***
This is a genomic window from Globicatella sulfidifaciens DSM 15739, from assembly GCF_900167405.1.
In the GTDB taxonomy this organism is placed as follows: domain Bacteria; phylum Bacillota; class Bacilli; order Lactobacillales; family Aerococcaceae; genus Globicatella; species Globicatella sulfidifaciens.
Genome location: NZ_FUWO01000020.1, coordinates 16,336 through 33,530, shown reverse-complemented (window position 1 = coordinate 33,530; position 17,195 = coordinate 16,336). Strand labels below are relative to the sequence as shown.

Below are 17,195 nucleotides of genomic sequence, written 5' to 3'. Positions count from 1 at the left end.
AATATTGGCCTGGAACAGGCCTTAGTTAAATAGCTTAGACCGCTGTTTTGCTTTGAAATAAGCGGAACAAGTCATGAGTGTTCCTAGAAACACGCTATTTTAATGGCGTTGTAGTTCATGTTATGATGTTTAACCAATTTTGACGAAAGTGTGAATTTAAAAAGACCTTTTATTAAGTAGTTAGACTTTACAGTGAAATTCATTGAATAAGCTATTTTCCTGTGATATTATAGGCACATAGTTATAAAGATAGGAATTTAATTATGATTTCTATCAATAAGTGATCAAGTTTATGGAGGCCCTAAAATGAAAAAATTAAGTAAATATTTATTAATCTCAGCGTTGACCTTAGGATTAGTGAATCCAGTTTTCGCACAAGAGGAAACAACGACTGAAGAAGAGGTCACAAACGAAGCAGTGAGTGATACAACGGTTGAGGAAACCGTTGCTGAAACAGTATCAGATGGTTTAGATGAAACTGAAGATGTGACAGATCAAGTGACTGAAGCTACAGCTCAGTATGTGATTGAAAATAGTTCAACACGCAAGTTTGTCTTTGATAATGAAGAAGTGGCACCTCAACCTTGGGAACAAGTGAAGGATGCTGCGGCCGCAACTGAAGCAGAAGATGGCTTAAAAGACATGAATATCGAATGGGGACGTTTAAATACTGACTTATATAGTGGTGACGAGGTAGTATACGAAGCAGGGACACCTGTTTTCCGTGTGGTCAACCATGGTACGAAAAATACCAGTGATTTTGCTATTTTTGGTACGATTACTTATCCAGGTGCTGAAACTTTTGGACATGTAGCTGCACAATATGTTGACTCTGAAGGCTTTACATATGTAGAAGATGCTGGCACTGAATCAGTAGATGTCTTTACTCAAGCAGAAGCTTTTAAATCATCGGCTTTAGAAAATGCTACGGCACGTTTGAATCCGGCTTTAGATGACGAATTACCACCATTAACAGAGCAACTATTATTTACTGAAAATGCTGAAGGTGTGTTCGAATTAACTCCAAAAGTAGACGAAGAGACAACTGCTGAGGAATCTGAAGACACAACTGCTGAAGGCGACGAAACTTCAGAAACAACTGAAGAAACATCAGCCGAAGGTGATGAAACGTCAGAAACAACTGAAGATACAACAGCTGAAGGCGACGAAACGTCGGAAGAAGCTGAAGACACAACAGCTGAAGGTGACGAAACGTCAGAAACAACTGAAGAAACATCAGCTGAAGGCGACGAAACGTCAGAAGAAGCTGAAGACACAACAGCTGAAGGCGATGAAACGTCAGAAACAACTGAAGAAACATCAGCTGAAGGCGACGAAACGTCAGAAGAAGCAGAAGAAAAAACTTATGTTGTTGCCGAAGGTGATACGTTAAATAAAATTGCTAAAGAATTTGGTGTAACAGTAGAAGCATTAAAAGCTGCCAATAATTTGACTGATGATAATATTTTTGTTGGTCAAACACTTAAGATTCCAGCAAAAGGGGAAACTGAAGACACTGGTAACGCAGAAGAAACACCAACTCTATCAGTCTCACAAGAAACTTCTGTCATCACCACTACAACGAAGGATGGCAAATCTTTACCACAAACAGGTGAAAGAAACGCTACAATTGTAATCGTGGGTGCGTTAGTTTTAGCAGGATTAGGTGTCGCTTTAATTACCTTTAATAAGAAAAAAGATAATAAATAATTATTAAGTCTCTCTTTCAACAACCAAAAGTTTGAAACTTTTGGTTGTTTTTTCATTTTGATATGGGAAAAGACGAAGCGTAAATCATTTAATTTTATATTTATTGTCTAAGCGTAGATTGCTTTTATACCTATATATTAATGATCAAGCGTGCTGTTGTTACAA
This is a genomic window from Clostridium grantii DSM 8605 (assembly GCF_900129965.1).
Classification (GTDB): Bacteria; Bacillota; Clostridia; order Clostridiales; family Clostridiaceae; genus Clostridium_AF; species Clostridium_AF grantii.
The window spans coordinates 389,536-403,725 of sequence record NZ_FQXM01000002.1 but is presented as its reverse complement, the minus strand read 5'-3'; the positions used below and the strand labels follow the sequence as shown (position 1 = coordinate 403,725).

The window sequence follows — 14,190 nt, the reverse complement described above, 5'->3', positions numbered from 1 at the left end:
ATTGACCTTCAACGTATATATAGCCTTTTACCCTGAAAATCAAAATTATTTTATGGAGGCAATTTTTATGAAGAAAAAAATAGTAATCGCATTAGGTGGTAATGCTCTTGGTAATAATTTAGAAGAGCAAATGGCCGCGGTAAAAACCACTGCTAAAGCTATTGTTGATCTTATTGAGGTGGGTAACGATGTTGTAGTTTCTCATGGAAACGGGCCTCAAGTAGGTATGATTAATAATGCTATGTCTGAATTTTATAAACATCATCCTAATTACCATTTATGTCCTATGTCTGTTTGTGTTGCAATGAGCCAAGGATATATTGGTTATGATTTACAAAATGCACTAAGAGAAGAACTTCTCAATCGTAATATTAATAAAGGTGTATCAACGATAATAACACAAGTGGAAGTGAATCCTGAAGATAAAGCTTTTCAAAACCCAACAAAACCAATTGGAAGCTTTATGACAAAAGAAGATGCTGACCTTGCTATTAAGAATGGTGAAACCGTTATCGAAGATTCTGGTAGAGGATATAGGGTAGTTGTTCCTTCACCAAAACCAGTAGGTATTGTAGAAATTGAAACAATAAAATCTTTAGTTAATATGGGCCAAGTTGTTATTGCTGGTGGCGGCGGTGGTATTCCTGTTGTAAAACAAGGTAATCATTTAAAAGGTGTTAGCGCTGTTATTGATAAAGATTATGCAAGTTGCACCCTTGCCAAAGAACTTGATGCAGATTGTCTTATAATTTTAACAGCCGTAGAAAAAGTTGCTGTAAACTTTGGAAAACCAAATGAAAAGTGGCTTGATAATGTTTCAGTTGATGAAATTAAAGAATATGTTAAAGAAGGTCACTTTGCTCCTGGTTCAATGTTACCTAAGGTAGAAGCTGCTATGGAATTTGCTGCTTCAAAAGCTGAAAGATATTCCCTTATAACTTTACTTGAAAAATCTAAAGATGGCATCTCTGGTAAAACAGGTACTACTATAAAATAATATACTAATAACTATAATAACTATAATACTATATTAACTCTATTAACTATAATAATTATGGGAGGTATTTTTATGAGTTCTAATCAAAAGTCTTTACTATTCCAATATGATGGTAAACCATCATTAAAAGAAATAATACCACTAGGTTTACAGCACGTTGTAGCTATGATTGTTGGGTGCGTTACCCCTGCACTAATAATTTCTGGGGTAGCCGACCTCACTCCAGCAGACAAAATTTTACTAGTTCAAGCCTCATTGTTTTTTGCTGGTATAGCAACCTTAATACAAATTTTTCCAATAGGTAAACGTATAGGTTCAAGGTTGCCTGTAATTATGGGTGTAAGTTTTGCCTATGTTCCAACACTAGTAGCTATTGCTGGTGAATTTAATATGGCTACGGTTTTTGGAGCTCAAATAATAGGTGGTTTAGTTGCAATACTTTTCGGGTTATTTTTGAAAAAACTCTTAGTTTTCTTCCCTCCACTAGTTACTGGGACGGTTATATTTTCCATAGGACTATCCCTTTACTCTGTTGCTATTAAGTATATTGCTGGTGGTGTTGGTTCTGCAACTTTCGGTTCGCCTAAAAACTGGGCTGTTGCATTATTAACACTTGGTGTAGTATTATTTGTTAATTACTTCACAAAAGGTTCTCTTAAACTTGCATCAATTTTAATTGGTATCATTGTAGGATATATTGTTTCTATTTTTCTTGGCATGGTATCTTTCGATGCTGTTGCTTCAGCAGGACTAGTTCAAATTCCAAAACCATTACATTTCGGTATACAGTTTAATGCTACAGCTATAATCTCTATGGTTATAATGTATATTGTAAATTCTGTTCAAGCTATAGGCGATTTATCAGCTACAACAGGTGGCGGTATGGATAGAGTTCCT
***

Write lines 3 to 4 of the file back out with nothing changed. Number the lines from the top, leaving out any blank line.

Genome location: NZ_FUWO01000020.1, coordinates 16,336 through 33,530, shown reverse-complemented (window position 1 = coordinate 33,530; position 17,195 = coordinate 16,336). Strand labels below are relative to the sequence as shown.

Below are 17,195 nucleotides of genomic sequence, written 5' to 3'. Positions count from 1 at the left end.